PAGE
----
No rebuild yet? Why is the Bruins chasing the Cup in 2022-23 the right move, popping up on NBC Sports Boston?
The Boston Bruins aren’t one of the top Stanley Cup contenders in the NHL, but they’ll be fully intent on competing for that trophy into the 2022-23 season.
Is that the smartest move the Bruins can make? The truth is, they really didn’t have a choice.
Even if you think restructuring is the right path for the Bruins, it just didn’t make sense to go that route in 2022-23. The team is too good to be in the lower ranks in the Eastern Conference next season.
There are a lot of quality players on the roster, and many of them have no move or trade clauses in their contracts. It would take time to knock it down, so why not take it back and chase another deep playoff run?
That’s what the Bruins did, and that vision became clear on Monday morning when the team announced that Patrice Bergeron and David Krejci had signed one-year contracts full of incentives that could push some of their salary caps into 2023-24.
“I’m really confident. I believe in this team,” Bergeron told reporters in a Zoom interview on Monday. I believe in management. We made these decisions this summer because I wanted to play and I wanted to play for the Boston Bruins because I believe in the organization and that will never change.”
The return of Bergeron and Krejci is a big boost for the Bruins to say the least. On paper, Team B has one of the top six forward groups in the league:
Brad Marchand – Patrice Bergeron – Jake DeBrusk
Taylor Hall-David Krejci-David Pastrnak
This is very good.
Bergeron is arguably having the best season ever. He scored more than 20 goals for the ninth consecutive year and won the Selke Trophy, a record-breaking fifth, for the fifth time. Marchand may be off the field until December as he enters rehab after off-season hip surgery, but the 34-year-old veteran is the league’s best left winger when healthy. DeBrusk finished the 2021-22 regular season strong with 25 goals. Pastrnak has scored the sixth most goals in the league since the start of the 2019-20 campaign, including scoring 40 goals in 72 games last season.
Hall is a 20-goal striker and built great chemistry with Krejci in the 2020-21 season. Krejci and Hall played 193:13 of 5v5 ice time that season, and Boston beat their rivals 14-1 in those minutes.
It’s easy to forget what a good playmaker Krejci has been throughout his career, even in the 2020-21 season. It’s a meaningful upgrade over the recently departed Erik Haula, who was Boston’s #2 center for most of last season.
The blue line isn’t as strong as the forwards but is still pinned by the top five defenders at Charlie McAvoy and another legit first-match d-man at Hampus Lindholm. Brandon Carlo and Derek Forbort are quality defenders, while Matt Grzelcyk brings much-needed playmaking and power play. The challenge for the Bruins will be to weather the storm for the first two months, while McAvoy and Grzelcyk will rehabilitate after off-season surgeries.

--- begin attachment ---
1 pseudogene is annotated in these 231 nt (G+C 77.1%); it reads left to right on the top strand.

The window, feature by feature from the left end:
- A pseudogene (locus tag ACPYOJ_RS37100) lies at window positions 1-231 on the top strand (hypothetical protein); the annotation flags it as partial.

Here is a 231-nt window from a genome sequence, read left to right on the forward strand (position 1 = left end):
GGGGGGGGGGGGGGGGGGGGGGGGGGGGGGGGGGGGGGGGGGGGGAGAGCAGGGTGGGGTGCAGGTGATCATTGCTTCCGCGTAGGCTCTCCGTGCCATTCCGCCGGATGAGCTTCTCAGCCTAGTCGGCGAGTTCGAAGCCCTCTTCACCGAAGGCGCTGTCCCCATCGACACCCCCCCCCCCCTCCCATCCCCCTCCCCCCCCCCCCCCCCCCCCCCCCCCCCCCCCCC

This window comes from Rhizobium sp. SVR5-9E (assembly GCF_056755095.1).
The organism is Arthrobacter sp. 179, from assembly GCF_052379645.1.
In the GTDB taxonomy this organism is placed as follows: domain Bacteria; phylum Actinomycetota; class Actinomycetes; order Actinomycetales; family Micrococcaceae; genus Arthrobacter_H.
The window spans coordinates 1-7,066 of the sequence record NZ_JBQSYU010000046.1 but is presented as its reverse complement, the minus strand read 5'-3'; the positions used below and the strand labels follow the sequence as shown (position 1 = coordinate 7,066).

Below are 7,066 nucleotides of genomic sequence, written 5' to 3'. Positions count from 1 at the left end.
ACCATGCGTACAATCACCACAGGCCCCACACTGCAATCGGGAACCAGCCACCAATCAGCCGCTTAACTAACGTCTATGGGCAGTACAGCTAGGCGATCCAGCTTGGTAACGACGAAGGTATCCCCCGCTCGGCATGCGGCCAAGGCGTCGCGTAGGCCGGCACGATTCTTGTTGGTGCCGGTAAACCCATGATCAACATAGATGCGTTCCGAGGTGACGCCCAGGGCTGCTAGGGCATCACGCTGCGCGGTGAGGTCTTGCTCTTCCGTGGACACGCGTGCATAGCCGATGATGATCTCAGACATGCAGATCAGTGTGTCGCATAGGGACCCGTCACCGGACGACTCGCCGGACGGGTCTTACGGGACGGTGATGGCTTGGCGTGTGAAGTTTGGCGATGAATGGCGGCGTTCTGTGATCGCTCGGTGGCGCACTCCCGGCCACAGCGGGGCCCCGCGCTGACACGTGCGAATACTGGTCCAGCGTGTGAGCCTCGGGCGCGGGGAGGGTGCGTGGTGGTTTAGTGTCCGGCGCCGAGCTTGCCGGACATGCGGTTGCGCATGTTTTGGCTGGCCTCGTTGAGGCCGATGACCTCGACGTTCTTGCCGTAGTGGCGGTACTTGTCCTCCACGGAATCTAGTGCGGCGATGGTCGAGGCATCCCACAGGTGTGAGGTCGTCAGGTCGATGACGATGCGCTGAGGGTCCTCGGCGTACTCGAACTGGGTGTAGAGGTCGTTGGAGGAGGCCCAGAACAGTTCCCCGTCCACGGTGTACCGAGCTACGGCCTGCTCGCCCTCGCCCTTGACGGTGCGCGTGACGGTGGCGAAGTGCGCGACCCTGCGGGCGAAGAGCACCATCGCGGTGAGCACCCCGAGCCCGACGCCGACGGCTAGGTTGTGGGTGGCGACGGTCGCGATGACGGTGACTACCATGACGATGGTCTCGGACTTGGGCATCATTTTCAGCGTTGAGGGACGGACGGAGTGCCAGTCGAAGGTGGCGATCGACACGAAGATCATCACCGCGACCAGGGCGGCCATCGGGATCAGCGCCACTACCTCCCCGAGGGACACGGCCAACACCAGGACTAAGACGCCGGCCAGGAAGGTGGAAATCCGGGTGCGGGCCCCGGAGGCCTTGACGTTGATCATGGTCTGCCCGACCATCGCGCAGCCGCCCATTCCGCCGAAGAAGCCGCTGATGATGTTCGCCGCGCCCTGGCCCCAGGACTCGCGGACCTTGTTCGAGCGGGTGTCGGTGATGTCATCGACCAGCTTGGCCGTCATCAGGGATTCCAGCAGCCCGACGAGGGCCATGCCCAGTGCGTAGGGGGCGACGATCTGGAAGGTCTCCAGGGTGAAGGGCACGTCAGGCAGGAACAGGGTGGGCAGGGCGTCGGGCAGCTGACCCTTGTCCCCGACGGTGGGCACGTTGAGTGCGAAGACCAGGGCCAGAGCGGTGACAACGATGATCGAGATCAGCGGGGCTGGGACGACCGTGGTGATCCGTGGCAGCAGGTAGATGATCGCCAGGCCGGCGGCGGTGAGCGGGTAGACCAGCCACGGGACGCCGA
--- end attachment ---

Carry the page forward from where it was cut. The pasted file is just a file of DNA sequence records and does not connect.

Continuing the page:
“There will be some challenges at the beginning of the year, but for me that’s probably a good thing,” Bergeron said. Said. “Obviously, you’d prefer (Marchand) and (McAvoy) and (Grzelcyk) to play on the ice, but that’s said to be a better and bigger opportunity for the other guys to work on their own games, show them what they have and what they can bring and show them off. “To make better players and ultimately make us a better team. When there are challenges, there can always be positive results.”
Goalkeeping is also above average. It took a while for Linus Ullmark to start his first season with the Bruins, but he finished with .917 saves (the best T-9 in the league). Jeremy Swayman has a save percentage of .914 and has won three of his five first-round playoff games against the Carolina Hurricanes.
Remember, the Bruins were an elite defensive team last season. In 5v5, they allowed the fewest shots, the least chances of scoring, the least high chances of danger, and the fourth fewest goals. Almost everyone who played a role in this defensive success is returning for 2022-23.
Pain is on the horizon for the Bruins. Let’s get this clear. The optimism detailed above is of shorter duration.
Bergeron and Krejci are 37 and 36 years old, respectively, and the team doesn’t have any center in the system that can fill the top six roles anytime soon. Marchand’s prime is probably nearing its end. Boston’s potential pool is among the worst in the league. The Athletic recently released the 50 most recent lead rankings, with zero players listed in the B’s. Top talents are not coming from within. The Bruins’ roster is mostly old. They only have two players: Pastrnak and McAvoy, legitimate stars and under 30.
The Eastern Conference is packed and the Bruins’ own division, the Atlantic, is the best in the league. Getting back to the Stanley Cup Final will be a grueling road. But the Bruins have enough talent on their roster to surprise them if things go right and be a real competitor in the East, including taking Swayman one more step in his development.
The Bruins won 51 games last season despite a gruesome first three months derailed by injuries and more than 10 players wasting time due to COVID-19. They haven’t lost any of their key players this season, have added Krejci and could get a boost from potential Fabian Lysell.
A rebuild will be required soon, but we’re not there with the Bruins yet. Bergeron and Krejci turned back and slammed the door shut, for now at least.